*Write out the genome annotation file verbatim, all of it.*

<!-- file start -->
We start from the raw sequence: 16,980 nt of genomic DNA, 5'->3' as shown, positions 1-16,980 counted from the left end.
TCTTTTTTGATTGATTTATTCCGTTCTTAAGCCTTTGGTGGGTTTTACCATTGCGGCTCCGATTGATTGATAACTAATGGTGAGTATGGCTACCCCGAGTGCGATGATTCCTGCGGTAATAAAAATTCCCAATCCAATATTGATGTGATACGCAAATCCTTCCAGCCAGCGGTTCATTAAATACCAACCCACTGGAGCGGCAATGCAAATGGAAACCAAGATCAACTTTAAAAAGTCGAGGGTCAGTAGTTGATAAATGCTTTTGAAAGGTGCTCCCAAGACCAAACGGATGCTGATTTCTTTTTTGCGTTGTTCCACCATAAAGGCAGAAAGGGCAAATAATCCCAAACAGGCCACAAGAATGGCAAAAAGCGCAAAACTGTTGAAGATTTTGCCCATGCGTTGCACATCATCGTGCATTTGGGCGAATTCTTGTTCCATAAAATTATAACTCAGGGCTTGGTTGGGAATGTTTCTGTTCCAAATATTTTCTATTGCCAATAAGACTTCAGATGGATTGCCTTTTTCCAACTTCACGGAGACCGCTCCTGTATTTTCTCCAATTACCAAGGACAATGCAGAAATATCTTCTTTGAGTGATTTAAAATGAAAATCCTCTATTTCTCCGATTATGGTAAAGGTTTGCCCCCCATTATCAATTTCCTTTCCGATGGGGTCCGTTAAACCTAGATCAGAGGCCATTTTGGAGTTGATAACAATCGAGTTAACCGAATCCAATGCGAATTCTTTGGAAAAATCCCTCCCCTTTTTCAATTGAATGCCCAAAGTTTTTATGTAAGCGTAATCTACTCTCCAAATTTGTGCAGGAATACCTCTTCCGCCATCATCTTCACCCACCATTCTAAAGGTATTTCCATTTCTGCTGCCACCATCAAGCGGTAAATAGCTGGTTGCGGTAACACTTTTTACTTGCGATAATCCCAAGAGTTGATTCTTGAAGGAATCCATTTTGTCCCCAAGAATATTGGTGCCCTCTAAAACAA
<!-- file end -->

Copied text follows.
We start from the raw sequence: 16,980 nt of genomic DNA, 5'->3' as shown, positions 1-16,980 counted from the left end.
TCTTTTTTGATTGATTTATTCCGTTCTTAAGCCTTTGGTGGGTTTTACCATTGCGGCTCCGATTGATTGATAACTAATGGTGAGTATGGCTACCCCGAGTGCGATGATTCCTGCGGTAATAAAAATTCCCAATCCAATATTGATGTGATACGCAAATCCTTCCAGCCAGCGGTTCATTAAATACCAACCCACTGGAGCGGCAATGCAAATGGAAACCAAGATCAACTTTAAAAAGTCGAGGGTCAGTAGTTGATAAATGCTTTTGAAAGGTGCTCCCAAGACCAAACGGATGCTGATTTCTTTTTTGCGTTGTTCCACCATAAAGGCAGAAAGGGCAAATAATCCCAAACAGGCCACAAGAATGGCAAAAAGCGCAAAACTGTTGAAGATTTTGCCCATGCGTTGCACATCATCGTGCATTTGGGCGAATTCTTGTTCCATAAAATTATAACTCAGGGCTTGGTTGGGAATGTTTCTGTTCCAAATATTTTCTATTGCCAATAAGACTTCAGATGGATTGCCTTTTTCCAACTTCACGGAGACCGCTCCTGTATTTTCTCCAATTACCAAGGACAATGCAGAAATATCTTCTTTGAGTGATTTAAAATGAAAATCCTCTATTTCTCCGATTATGGTAAAGGTTTGCCCCCCATTATCAATTTCCTTTCCGATGGGGTCCGTTAAACCTAGATCAGAGGCCATTTTGGAGTTGATAACAATCGAGTTAACCGAATCCAATGCGAATTCTTTGGAAAAATCCCTCCCCTTTTTCAATTGAATGCCCAAAGTTTTTATGTAAGCGTAATCTACTCTCCAAATTTGTGCAGGAATACCTCTTCCGCCATCATCTTCACCCACCATTCTAAAGGTATTTCCATTTCTGCTGCCACCATCAAGCGGTAAATAGCTGGTTGCGGTAACACTTTTTACTTGCGATAATCCCAAGAGTTGATTCTTGAAGGAATCCATTTTGTCCCCAAGAATATTGGTGCCCTCTAAAACAA